- The Excellent-level exercises include backing up three steps, while the dog stays in the heel position and a moving stand, while the handler walks around the dog.
Besides earning the Green Qualifying Ribbons, teams also win placement ribbons in each level.
First Place – Blue
Second Place – Red
Third Place – Yellow
Fourth Place – White
Finally, how did Kirby do?
He was fantastic! Me, I was terrified. I felt a lot of pressure to do well since our trainer and several class mates were there. We arrived early to get a feel for everything and watch some of the breed competitions. Our trainer was there and really scared me with, "I don't want to scare you but Kirby is registered in the Obedience Trial". OMG! That would mean he has to do a trial with no leash and only words. Total panic has set in so we decide we have to go talk to the Superintendent who pulls our entry form and rectifies the problem since I did, thank God, enter him corrrectly in rally.
By the time Kirby competed that afternoon he had become comfortable with the noises and activities going on around him. He finally had a chance for some quiet playtime with one of his friends, Heaven, the little Havanese he fell in love with at our agility classes this past summer. Her mom was helping with the activities and had brought her to get her used to the hustle and bustle of a show.
We ran our very first trial on Saturday, January 14, 2012, earning a score of 88. It was a bittersweet moment. When the judge announced our score I almost cried tears of joy. We did it! Kirby received his first Green Qualifying Ribbon, or leg as it’s called, and a red Second Place Ribbon. Then I was so disappointed with myself when the judge asked if I wanted to know how I reduced the score from a 98 to an 88. The very first station was a “Move Forward from a Sit”. I walked fast causing Kirby to run but I should have been running. It doesn’t seem fair to me since Kirby would have to run extremely fast compared to larger dogs but it is what it is. My little heart dog gave his all and I, the human, cost us 10 whole points!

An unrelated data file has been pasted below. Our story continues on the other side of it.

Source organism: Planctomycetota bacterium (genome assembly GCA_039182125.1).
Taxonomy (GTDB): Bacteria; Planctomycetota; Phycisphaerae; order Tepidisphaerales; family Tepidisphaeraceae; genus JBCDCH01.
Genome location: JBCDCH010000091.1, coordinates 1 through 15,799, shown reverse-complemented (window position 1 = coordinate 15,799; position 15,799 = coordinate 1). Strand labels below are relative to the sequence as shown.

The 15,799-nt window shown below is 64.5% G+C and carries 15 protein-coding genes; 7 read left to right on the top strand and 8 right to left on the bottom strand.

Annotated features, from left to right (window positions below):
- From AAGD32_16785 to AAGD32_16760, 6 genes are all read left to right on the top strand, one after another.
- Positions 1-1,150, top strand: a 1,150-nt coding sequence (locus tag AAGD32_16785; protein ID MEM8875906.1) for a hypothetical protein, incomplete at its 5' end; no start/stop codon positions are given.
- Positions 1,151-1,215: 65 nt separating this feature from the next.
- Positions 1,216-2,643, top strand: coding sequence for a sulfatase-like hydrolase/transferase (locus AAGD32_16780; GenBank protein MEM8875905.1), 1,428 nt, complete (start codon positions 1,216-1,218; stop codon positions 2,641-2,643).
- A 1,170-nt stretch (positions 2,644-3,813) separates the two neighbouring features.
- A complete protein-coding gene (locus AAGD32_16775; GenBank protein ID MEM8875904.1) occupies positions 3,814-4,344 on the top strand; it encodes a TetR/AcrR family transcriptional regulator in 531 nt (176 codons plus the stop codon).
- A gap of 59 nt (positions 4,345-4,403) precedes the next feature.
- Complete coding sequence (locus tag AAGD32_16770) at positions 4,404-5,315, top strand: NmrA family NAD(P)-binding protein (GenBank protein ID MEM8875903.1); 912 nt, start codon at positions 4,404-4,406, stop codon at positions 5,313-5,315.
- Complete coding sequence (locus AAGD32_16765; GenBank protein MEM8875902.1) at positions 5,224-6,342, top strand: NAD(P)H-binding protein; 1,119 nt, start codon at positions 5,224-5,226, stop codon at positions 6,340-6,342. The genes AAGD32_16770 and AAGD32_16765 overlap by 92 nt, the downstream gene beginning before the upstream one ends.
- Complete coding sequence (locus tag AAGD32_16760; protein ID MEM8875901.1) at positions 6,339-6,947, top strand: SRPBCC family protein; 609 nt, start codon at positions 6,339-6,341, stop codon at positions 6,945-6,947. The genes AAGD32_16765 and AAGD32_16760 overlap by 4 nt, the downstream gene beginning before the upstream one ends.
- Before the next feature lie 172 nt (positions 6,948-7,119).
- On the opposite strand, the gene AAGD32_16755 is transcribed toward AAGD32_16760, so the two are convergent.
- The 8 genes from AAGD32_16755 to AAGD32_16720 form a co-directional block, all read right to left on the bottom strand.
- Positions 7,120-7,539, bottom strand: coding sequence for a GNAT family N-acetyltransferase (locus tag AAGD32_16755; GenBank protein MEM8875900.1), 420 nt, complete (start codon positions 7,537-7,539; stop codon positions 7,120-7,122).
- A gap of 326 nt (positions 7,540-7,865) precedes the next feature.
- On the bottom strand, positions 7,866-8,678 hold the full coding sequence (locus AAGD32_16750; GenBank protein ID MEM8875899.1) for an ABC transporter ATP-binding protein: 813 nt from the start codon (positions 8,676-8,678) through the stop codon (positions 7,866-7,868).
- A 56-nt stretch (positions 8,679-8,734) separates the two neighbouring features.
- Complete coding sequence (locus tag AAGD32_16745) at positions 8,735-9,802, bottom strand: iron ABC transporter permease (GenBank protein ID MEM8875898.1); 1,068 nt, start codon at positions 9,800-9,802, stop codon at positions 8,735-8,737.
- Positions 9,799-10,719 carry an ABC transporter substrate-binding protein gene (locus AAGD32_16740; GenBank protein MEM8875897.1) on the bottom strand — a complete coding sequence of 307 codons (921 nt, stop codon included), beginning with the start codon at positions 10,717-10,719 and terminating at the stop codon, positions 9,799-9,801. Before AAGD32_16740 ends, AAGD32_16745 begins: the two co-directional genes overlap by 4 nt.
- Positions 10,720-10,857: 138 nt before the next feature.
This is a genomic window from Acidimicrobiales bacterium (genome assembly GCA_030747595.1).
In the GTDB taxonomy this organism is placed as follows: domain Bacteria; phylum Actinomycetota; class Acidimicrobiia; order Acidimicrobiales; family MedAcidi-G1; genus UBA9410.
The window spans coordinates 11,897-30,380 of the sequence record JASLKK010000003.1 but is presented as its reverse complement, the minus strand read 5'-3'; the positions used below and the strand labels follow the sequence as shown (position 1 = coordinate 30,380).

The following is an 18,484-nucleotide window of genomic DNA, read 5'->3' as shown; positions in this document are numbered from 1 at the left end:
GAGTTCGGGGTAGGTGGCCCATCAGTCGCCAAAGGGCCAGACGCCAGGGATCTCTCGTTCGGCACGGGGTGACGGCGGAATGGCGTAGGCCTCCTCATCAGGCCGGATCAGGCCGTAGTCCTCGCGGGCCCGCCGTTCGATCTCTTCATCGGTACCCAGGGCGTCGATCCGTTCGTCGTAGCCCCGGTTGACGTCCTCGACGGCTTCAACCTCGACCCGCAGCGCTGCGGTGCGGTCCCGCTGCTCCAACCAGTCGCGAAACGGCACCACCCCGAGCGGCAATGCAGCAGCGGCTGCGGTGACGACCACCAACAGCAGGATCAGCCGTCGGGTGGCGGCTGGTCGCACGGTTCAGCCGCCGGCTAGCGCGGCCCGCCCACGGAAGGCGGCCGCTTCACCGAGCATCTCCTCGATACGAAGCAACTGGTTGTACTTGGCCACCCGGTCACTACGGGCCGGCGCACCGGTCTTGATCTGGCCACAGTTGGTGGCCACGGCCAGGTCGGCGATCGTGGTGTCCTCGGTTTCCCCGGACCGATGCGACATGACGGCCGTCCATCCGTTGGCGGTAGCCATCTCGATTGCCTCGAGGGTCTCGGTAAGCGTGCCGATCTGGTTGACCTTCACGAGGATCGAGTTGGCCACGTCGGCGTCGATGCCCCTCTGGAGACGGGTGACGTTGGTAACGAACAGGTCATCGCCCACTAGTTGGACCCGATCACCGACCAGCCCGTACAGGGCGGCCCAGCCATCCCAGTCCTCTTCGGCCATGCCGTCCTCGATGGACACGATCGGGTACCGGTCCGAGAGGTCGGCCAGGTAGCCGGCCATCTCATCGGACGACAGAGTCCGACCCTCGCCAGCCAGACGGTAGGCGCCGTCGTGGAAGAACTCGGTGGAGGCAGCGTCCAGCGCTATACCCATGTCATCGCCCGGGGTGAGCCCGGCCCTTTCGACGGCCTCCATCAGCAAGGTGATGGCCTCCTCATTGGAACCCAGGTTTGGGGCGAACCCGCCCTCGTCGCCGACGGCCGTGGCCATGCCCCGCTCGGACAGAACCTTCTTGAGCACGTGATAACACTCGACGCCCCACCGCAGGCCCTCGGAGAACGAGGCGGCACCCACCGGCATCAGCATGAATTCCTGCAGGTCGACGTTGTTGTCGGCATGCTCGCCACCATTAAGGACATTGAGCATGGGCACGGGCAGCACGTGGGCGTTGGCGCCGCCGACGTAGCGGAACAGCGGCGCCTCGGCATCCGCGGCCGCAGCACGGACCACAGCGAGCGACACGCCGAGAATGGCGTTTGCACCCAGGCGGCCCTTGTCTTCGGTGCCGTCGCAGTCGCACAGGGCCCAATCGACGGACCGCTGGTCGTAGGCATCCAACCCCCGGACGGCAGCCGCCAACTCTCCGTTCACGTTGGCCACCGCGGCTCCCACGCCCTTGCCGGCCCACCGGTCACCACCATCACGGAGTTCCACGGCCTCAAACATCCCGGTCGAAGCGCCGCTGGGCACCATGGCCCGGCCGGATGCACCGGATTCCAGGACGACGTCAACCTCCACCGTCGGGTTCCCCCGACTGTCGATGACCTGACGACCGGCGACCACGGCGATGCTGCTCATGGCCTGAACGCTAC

We went back to run our second trial on Sunday, January 15, 2012, where Kirby and I earned a score of 89 to receive his second Green Qualifying Ribbon and a red Second Place Ribbon. This time it was a different judge with a different layout. One more Green Qualifying Ribbon will give Kirby the necessary three ribbons to earn his Novice Rally title.
I really enjoy rally. Kirby just thinks he's doing lots of different tricks like we always do. I did get tickled teaching him a new hand signal for DOWN. I have always pointed my first finger touching the ground but that's difficult in Rally when there will be times I have to give him that command from across the room. Our new hand signal is I raise my right arm palm facing down straight out in front of me and then lower it while saying "down". For a while everytime I gave the new hand signal Kirby would wave his paw 'back' at me before going into a down.
I had just purchased my new camera so we had a lot of problems with pictures - seems we had it on the video setting! So most of the amazing pictures we thought we had turned out to be little second long videos but we do have a video taken of the rally trial on Sunday with the old camera.
I have to say rally is a great way to bond and teach, both dog and owner. I’m learning how to better communicate with Kirby so he understands exactly what I want from him which pays off on so many levels.